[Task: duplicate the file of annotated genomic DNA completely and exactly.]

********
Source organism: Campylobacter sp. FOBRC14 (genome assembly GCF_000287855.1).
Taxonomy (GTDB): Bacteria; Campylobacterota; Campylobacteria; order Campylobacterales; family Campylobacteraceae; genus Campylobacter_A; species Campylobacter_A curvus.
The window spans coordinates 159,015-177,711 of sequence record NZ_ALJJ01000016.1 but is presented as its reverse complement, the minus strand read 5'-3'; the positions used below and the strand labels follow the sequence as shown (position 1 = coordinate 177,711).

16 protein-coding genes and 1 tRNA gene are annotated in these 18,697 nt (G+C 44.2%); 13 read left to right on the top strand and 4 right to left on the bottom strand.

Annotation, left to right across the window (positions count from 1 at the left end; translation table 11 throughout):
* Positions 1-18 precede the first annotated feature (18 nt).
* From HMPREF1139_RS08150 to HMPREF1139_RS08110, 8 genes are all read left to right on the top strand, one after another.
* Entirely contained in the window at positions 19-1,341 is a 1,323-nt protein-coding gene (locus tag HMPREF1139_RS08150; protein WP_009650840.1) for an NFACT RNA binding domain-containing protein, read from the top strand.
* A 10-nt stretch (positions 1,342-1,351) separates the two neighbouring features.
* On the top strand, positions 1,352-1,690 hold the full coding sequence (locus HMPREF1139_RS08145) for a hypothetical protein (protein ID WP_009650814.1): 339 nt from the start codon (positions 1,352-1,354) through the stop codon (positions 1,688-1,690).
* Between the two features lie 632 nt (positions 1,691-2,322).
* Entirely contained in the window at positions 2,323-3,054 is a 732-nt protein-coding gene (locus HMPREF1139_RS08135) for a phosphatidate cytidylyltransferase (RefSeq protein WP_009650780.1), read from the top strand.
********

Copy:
Source organism: Campylobacter sp. FOBRC14 (genome assembly GCF_000287855.1).
Taxonomy (GTDB): Bacteria; Campylobacterota; Campylobacteria; order Campylobacterales; family Campylobacteraceae; genus Campylobacter_A; species Campylobacter_A curvus.
The window spans coordinates 159,015-177,711 of sequence record NZ_ALJJ01000016.1 but is presented as its reverse complement, the minus strand read 5'-3'; the positions used below and the strand labels follow the sequence as shown (position 1 = coordinate 177,711).

16 protein-coding genes and 1 tRNA gene are annotated in these 18,697 nt (G+C 44.2%); 13 read left to right on the top strand and 4 right to left on the bottom strand.

Annotation, left to right across the window (positions count from 1 at the left end; translation table 11 throughout):
* Positions 1-18 precede the first annotated feature (18 nt).
* From HMPREF1139_RS08150 to HMPREF1139_RS08110, 8 genes are all read left to right on the top strand, one after another.
* Entirely contained in the window at positions 19-1,341 is a 1,323-nt protein-coding gene (locus tag HMPREF1139_RS08150; protein WP_009650840.1) for an NFACT RNA binding domain-containing protein, read from the top strand.
* A 10-nt stretch (positions 1,342-1,351) separates the two neighbouring features.
* On the top strand, positions 1,352-1,690 hold the full coding sequence (locus HMPREF1139_RS08145) for a hypothetical protein (protein ID WP_009650814.1): 339 nt from the start codon (positions 1,352-1,354) through the stop codon (positions 1,688-1,690).
* Between the two features lie 632 nt (positions 1,691-2,322).
* Entirely contained in the window at positions 2,323-3,054 is a 732-nt protein-coding gene (locus HMPREF1139_RS08135) for a phosphatidate cytidylyltransferase (RefSeq protein WP_009650780.1), read from the top strand.